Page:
Primary Care Doctors Will Become More Scarce

January 22, 2014

America's supply of primary care doctors is diminishing, says Scott W. Atlas, a senior fellow at the Hoover Institution.

As Americans age and join the health exchanges, access to primary care is going to be essential. In theory, the Affordable Care Act (ACA) will add 30 million more nonelderly to the insured pool by 2022.

  • Due to the ACA, there will be an estimated additional 15 million to 24 million primary care visits, which would mean that the United States will need an additional 4,307 to 6,940 primary care doctors by 2019. This number is on top of the estimated additional 44,000 to 46,000 doctors that will be needed over the next decade and a half to meet future primary care demand, even without the ACA.
  • But the supply of primary care doctors is already dwindling, as doctors seek to specialize in more technologically-advanced and higher-paying fields. Of those primary care doctors that are still practicing, many are forming concierge practices to escape growing regulations. Between 2011 and 2012, the number of concierge doctors in the United States increased by 25 percent.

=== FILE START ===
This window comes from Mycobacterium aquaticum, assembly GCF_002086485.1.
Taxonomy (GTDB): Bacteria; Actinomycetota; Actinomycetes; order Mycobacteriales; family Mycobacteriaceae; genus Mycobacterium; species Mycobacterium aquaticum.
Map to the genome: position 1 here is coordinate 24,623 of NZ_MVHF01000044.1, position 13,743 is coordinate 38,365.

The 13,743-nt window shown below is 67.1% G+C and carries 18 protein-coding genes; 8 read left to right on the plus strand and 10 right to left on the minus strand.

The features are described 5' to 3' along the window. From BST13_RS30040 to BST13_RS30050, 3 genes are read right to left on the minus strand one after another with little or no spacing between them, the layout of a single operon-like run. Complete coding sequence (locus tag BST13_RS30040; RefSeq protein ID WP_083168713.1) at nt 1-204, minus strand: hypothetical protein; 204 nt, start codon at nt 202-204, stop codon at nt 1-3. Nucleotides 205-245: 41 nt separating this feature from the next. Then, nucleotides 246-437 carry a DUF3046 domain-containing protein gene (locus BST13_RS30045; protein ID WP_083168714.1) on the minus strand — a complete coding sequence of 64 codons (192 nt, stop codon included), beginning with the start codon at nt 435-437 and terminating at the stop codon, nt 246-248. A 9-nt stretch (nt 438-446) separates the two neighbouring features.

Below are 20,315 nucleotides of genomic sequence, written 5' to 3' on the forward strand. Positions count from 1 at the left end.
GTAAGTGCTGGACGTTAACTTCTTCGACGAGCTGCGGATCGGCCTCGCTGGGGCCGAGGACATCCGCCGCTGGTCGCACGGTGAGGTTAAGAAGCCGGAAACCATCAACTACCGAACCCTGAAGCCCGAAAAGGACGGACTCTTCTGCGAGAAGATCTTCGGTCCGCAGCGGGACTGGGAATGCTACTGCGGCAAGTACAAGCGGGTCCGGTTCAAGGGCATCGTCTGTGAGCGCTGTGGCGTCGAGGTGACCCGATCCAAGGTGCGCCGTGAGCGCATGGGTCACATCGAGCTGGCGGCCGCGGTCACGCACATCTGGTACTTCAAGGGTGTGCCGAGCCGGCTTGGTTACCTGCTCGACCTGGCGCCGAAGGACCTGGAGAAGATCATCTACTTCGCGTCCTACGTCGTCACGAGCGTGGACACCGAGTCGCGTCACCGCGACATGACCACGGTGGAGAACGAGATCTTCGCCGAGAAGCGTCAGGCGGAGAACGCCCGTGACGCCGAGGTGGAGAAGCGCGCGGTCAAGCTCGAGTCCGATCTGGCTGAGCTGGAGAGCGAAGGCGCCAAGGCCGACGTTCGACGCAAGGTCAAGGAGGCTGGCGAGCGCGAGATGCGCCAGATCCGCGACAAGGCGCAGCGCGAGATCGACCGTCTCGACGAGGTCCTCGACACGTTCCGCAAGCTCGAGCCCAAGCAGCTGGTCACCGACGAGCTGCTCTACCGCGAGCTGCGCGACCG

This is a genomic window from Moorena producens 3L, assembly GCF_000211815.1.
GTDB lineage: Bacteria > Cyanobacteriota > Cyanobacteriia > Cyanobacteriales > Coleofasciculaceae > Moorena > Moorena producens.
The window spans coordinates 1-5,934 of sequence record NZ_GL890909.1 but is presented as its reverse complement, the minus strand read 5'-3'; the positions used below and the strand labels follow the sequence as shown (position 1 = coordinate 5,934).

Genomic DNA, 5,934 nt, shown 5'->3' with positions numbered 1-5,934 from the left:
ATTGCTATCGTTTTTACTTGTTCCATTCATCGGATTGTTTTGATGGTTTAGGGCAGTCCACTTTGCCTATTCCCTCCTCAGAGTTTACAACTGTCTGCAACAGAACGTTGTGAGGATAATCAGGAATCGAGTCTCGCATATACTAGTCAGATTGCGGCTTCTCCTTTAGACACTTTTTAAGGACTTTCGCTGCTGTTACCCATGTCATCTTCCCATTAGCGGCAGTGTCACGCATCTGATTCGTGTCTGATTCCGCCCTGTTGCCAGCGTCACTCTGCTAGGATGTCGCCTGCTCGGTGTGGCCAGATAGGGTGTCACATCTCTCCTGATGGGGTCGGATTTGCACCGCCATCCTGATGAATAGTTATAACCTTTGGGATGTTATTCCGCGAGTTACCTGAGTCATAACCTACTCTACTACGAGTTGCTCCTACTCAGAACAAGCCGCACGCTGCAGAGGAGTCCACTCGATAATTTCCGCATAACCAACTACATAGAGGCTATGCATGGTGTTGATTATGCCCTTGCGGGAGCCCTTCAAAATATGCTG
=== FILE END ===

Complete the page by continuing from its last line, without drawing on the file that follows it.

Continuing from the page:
• Already, 36 percent of doctors will not accept new Medicaid patients and 20 percent of primary care doctors refused to see new Medicare patients in 2012.

The Obama administration is trying to prioritize primary care over specialist care.

  • The ACA promotes increasing payments to primary care providers by taking payments away from specialists.
  • The Medicare Payment Advisory Commission has recommended cuts in reimbursements to specialist doctors, reducing fees for non-primary care services by 5.9 percent each year for three years, then freezing them for the rest of the decade.
  • This would be a 50 percent cut in specialist incomes.

This is not the right way to improve health care quality. Specialty care has been responsible for improved survival and lower rates of suffering. Specialists should be rewarded for their extra training, and the United States needs to attract the best students into medicine.

Primary care access should be increased, but this can be done -- and made more affordable -- by expanding the number of outpatient clinics in retail settings. This, along with allowing care by non-physicians such as nurse practitioners and physician assistants, can improve access to care while reducing costs.

Source: Scott W. Atlas, "The Doctor Won't See You Now," Hoover Institution, January 21, 2014.

 

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